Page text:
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    • Suffolk lass
    • By Suffolk lass 28th Jan 17, 11:18 AM
    • 3,301Posts
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    Suffolk lass
    Get a grip woman!
    • #1
    • 28th Jan 17, 11:18 AM
    Get a grip woman! 28th Jan 17 at 11:18 AM
    Having been reading a number of people's debt-free wannabe diaries for some time now, I have finally decided I will start my own.

    We are less than three years from wanting to stop work, and less than ten years from state retirement age. I manage our household finances and DH lets me get on with it. His attitude is more "live for today" so we are a good balance, I think. We have two holidays each year and sometimes more - and he has some boys toys - 2 Harley Davidson motorcycles in the garage, that seem to always need money spending on them. That said, there is more to be said in favour of a happy and contented DH than against them so I don't resent them in any way.

    So to debts - It seems a good time because I have recently finished the finance on my car, and as of yesterday, paid off the finance for DS's car (I borrowed from him 18 months ago and paid back by buying his car on finance and paying his insurance). I was paying 4.7% on that debt so it was my highest priority. I paid it off 10 months early using most of my HSBC Regular Saver that matured this week.

    The debts I have currently are:

    110,621 - Mortgage - interest rate of 0.74% (0.5 above the BoEBR)
    3,476 - DH's car - 0% credit card until Sept 17 - a 4000 cash advance with a 76 fee
    8,755.54 - Barclays Finance for double glazing 0% over 2 years 2/24 paid

    Total 122,852.54

    It isn't that I can't afford to keep up payments, it is more that I want us to start our non-work phase without them hanging over us, if you know what I mean.

    I think that will do for a scene setter.

    SL
    Save 12k in 2019 - #68 target is 7k 8,766.30 after Sep
    OS Grocery Challenge 2019 target 3k - 57.28% spent after Sep
    Mortgage Free Wannabes 2019 #37 108.23% 43,292.24 including Sep - reducing now to avoid fees
    MFIT T5 target to clear our mortgage completely (59,998) Q2 30,085 or 50.14% paid
    My DFD is here
Page 40
    • Suffolk lass
    • By Suffolk lass 5th Jun 19, 9:49 AM
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    Suffolk lass
    Well I have sent the deposit for the oak door so now it is a waiting game.

    In other money news, I managed a scrapings OP at the end of May and the mortgage lipped under 32k - more crucially for me, the interest is now showing as 33.01 per month. The regular 500 DD went yesterday - obviously the new monthly interest isn't the amount paid but over 467 capital repayment showing. I am hoping to find another 500 to take us down below 31k this month.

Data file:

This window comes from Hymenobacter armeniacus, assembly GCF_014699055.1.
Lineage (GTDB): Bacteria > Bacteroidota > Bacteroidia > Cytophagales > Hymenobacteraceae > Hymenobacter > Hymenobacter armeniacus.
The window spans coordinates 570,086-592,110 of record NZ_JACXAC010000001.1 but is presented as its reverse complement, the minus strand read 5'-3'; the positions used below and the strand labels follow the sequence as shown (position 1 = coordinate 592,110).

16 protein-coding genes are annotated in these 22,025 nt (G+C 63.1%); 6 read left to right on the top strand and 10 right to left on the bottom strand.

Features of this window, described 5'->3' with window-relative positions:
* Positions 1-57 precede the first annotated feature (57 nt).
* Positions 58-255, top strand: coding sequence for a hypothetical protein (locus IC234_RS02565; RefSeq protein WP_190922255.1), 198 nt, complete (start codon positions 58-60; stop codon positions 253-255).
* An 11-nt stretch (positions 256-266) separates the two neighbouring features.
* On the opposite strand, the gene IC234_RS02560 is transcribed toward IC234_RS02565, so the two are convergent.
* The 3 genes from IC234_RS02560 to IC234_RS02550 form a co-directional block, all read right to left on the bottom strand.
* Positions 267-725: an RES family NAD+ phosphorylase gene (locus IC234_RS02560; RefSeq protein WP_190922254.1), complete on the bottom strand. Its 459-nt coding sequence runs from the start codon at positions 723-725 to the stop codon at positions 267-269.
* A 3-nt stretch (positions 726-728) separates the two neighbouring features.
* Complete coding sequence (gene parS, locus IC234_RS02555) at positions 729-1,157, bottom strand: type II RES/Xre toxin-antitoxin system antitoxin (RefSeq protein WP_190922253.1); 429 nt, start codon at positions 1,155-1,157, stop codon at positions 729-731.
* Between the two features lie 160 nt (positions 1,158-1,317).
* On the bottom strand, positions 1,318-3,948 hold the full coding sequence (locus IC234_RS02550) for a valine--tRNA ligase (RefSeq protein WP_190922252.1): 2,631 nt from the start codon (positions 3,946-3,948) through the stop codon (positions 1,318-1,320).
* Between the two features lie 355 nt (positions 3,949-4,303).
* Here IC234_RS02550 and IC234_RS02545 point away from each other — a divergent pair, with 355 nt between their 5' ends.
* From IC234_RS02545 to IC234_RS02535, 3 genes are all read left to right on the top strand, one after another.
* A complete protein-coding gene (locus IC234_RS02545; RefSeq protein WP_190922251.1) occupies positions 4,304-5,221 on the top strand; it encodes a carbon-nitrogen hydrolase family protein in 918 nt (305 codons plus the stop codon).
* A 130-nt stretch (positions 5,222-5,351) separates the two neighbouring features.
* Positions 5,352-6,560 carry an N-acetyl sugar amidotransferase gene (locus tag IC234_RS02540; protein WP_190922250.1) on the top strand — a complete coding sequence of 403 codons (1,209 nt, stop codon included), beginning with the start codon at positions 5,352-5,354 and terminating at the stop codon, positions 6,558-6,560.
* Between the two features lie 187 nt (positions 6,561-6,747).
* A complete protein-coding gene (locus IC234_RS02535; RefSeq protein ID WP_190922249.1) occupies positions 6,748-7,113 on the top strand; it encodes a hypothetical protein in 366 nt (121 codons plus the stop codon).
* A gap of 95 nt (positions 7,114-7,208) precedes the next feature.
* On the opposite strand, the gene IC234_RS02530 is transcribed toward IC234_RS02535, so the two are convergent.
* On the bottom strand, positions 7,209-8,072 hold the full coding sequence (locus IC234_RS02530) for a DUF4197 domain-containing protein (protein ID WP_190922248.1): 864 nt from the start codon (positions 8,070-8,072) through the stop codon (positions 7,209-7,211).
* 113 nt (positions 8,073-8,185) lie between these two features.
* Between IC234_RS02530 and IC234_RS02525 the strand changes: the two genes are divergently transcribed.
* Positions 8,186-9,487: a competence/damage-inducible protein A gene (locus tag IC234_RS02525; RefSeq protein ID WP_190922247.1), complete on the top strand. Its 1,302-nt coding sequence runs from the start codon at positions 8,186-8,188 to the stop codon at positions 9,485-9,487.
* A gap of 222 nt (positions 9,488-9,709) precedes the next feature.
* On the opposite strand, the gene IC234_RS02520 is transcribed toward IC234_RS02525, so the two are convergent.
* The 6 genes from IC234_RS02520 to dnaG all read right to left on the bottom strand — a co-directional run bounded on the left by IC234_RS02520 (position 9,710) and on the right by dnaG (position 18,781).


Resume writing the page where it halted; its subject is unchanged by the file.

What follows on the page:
We have agreed to use all of DH's TFLS from his teacher's pension to pay down the mortgage and I am debating how little to leave on it. Currently, without the 500 a month after September the outstanding balance will be just under 8k but I need an early redemption price from the BS - our friends are paying 42p a month for theirs to run its course (not sure if this is IO or repayment spread out) but it equates to a virtual deeds storage fee. Technically, ours runs to August 22 so would have 35 months to go. My concern is that DH's pension will only be under 700 a month - so less than a third of his current take home pay.

    So my consideration is whether I reduce or remove the repayment part of the mortgage so that I free up most of that 500 to transfer across to the running costs account, or leave it and see how poor it makes us feel. We also need to consider what fees might be applied if we redeem it early, and whether there are ways to reduce or remove these. There is a deeds storage thing that is very cheap 1% of the outstanding balance which I think can be just 150. More looking into to do first
    Last edited by Suffolk lass; 06-06-2019 at 7:10 AM. Reason: typos
    Save 12k in 2019 - #68 target is 7k 8,766.30 after Sep
    OS Grocery Challenge 2019 target 3k - 57.28% spent after Sep
    Mortgage Free Wannabes 2019 #37 108.23% 43,292.24 including Sep - reducing now to avoid fees
    MFIT T5 target to clear our mortgage completely (59,998) Q2 30,085 or 50.14% paid
    My DFD is here
    • Debsnewbudget
    • By Debsnewbudget 6th Jun 19, 6:24 AM
    • 297 Posts
    • 2,782 Thanks
    Debsnewbudget
    Well done
    You have got me thinking about deeds.
    We have the deeds to our house as the mortgage comany do not keep them.
    In fact we have the deeds to the properties we rent out as well. We keep them in the filing cabinet.